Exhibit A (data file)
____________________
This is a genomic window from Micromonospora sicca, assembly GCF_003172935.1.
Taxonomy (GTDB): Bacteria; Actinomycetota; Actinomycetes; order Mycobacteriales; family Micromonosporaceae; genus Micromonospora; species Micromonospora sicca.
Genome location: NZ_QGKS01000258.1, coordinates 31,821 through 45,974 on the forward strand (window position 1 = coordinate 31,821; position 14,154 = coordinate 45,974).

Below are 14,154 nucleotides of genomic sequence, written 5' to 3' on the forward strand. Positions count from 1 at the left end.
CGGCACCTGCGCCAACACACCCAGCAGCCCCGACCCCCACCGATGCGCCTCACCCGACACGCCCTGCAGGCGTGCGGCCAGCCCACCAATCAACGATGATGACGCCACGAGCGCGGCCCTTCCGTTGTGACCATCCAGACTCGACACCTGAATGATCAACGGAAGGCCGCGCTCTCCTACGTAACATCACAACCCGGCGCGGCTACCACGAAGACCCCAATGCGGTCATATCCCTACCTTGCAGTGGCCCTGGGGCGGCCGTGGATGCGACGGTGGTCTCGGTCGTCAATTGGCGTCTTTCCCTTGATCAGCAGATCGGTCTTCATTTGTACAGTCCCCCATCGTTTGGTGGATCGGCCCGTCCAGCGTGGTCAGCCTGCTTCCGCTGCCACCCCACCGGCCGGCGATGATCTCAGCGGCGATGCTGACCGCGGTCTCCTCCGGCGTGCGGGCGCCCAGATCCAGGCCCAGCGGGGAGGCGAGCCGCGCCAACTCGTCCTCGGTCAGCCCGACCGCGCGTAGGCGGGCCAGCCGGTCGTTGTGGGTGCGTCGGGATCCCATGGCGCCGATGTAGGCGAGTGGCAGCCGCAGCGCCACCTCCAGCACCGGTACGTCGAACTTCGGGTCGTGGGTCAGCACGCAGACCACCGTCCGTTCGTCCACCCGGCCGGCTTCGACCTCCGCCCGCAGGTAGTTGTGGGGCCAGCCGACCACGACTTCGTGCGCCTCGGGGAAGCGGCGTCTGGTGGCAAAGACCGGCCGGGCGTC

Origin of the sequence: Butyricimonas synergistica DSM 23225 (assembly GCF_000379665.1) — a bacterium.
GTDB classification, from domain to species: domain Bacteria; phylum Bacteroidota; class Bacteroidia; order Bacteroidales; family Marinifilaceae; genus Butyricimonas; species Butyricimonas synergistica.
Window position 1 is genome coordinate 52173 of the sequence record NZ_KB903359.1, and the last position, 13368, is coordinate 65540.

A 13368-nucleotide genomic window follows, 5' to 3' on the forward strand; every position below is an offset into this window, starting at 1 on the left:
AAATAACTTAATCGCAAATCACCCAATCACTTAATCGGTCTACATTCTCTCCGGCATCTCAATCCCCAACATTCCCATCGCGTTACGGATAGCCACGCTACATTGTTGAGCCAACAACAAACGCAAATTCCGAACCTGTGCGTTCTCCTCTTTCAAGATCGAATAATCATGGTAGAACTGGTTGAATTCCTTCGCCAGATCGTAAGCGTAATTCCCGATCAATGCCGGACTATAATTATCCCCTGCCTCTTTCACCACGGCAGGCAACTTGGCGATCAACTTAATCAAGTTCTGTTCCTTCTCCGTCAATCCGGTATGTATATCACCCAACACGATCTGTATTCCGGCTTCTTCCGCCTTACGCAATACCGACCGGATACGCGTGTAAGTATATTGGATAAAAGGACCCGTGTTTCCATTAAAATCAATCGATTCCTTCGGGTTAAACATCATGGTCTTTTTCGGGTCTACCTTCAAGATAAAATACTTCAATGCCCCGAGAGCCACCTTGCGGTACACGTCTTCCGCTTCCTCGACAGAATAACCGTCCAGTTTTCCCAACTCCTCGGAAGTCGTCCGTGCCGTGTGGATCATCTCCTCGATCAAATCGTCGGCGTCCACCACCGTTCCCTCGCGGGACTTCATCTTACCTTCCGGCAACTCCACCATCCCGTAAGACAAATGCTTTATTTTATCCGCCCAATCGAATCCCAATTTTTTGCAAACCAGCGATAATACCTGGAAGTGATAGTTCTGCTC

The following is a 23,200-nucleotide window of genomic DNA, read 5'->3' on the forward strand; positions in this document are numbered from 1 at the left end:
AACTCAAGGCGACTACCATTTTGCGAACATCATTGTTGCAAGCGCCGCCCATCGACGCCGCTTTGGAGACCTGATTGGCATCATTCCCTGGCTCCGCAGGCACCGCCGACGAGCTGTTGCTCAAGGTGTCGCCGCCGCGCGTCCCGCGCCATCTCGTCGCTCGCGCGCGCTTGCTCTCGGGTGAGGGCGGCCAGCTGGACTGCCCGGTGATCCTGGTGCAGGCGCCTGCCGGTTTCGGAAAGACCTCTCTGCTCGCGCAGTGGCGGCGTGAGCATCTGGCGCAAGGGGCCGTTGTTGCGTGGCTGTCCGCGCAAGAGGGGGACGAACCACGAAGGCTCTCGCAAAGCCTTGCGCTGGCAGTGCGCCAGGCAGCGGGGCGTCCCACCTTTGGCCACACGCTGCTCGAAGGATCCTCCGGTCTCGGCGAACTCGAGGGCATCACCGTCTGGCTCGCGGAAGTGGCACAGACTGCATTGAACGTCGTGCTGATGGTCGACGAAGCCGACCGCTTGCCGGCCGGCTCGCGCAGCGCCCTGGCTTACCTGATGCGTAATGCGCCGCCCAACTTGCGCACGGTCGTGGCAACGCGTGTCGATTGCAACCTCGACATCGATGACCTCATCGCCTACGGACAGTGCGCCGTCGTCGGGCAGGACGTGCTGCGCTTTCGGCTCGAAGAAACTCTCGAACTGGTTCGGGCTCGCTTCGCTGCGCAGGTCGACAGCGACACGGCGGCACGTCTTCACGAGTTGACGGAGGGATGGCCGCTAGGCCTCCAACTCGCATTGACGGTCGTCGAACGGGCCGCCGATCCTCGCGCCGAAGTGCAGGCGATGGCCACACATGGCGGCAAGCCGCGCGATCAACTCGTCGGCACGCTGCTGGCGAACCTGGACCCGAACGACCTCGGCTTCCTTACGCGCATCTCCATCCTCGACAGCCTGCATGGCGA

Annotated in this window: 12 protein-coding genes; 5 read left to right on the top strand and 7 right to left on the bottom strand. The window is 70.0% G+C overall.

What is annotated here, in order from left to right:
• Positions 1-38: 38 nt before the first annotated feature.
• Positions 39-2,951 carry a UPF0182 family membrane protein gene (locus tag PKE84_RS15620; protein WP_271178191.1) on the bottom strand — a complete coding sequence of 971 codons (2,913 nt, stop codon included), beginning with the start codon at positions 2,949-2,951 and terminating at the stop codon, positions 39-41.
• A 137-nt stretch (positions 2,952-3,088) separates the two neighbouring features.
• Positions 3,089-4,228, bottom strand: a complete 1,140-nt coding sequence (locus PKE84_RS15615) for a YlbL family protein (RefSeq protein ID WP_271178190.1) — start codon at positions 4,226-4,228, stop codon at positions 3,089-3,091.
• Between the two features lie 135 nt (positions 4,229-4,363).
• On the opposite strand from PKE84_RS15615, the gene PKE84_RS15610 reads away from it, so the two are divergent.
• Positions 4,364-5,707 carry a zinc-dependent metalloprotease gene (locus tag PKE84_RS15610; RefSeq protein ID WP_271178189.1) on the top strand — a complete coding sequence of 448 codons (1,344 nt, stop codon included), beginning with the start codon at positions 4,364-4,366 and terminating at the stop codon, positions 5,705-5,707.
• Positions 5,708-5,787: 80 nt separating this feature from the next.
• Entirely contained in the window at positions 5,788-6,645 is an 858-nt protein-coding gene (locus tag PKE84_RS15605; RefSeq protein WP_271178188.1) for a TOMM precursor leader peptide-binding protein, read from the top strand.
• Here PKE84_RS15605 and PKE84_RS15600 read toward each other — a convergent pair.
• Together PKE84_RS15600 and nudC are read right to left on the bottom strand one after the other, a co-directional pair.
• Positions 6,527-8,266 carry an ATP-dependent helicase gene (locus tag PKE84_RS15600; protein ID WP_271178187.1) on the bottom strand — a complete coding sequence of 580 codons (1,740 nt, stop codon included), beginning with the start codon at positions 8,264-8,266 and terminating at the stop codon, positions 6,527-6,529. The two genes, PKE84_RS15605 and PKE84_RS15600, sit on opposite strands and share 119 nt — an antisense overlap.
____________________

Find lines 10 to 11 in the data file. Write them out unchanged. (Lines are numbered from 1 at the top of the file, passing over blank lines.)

AAATAACTTAATCGCAAATCACCCAATCACTTAATCGGTCTACATTCTCTCCGGCATCTCAATCCCCAACATTCCCATCGCGTTACGGATAGCCACGCTACATTGTTGAGCCAACAACAAACGCAAATTCCGAACCTGTGCGTTCTCCTCTTTCAAGATCGAATAATCATGGTAGAACTGGTTGAATTCCTTCGCCAGATCGTAAGCGTAATTCCCGATCAATGCCGGACTATAATTATCCCCTGCCTCTTTCACCACGGCAGGCAACTTGGCGATCAACTTAATCAAGTTCTGTTCCTTCTCCGTCAATCCGGTATGTATATCACCCAACACGATCTGTATTCCGGCTTCTTCCGCCTTACGCAATACCGACCGGATACGCGTGTAAGTATATTGGATAAAAGGACCCGTGTTTCCATTAAAATCAATCGATTCCTTCGGGTTAAACATCATGGTCTTTTTCGGGTCTACCTTCAAGATAAAATACTTCAATGCCCCGAGAGCCACCTTGCGGTACACGTCTTCCGCTTCCTCGACAGAATAACCGTCCAGTTTTCCCAACTCCTCGGAAGTCGTCCGTGCCGTGTGGATCATCTCCTCGATCAAATCGTCGGCGTCCACCACCGTTCCCTCGCGGGACTTCATCTTACCTTCCGGCAACTCCACCATCCCGTAAGACAAATGCTTTATTTTATCCGCCCAATCGAATCCCAATTTTTTGCAAACCAGCGATAATACCTGGAAGTGATAGTTCTGCTC

The following is a 23,200-nucleotide window of genomic DNA, read 5'->3' on the forward strand; positions in this document are numbered from 1 at the left end: